AJP Gastrointestinal and Liver Physiology 09/2009; 297(4):G681-6. DOI:10.1152/ajpgi.00238.2009 · 3.80 Impact Factor
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    Sean W P Koppe · Marc Elias · Richard H Moseley · Richard M Green ·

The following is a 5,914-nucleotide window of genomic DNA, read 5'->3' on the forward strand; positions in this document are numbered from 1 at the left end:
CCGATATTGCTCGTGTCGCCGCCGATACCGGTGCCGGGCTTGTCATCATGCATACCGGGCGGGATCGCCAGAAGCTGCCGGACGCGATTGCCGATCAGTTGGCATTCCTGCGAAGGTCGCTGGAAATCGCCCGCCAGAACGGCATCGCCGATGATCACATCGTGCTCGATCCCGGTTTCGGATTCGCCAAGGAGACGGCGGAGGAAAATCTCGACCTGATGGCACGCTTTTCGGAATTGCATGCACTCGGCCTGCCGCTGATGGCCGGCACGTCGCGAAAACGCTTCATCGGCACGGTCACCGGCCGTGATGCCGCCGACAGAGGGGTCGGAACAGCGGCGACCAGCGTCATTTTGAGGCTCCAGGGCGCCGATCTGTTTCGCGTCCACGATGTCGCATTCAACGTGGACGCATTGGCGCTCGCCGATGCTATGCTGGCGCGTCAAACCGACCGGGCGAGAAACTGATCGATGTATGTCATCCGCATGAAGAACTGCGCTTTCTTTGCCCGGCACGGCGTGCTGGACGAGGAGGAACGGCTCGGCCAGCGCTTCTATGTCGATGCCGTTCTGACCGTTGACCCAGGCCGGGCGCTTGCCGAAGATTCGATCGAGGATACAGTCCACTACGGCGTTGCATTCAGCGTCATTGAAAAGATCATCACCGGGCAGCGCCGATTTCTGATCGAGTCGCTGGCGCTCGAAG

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    ABSTRACT: Diets high in trans fats are associated with an increased risk of cardiovascular disease and components of the metabolic syndrome. The influence of these toxic fatty acids on the development of nonalcoholic fatty liver disease has not been significantly examined. Therefore, we sought to compare the effect of a murine diet high in trans fat to a standard high-fat diet that is devoid of trans fats but high in saturated fats. Male AKR/J mice were fed a calorically identical trans fat diet or standard high-fat diet for 10 days, 4 wk, and 8 wk. Serum alanine aminotransferase (ALT), lipid, insulin, and leptin levels were determined and the quantitative insulin-sensitivity check index (QUICKI) was calculated as a measure of insulin resistance. Additionally, hepatic triglyceride content and gene expression of several proinflammatory genes were assessed. By 8 wk, trans fat-fed mice exhibited higher ALT values than standard high-fat-fed mice (126 +/- 16 vs. 71 +/- 7 U/l, P < 0.02) despite similar hepatic triglyceride content at each time point. Trans fat-fed mice also had increased insulin resistance compared with high-fat-fed mice at 4 and 8 wk with significantly higher insulin levels and lower QUICKI values. Additionally, hepatic interleukin-1beta (IL-1beta) gene expression was 3.6-fold higher at 4 wk (P < 0.05) and 5-fold higher at 8 wk (P < 0.05) in trans fat-fed mice compared with standard high-fat-fed mice. Trans fat feeding results in higher ALT values, increased insulin resistance, and elevated IL-1beta levels compared with standard high-fat feeding.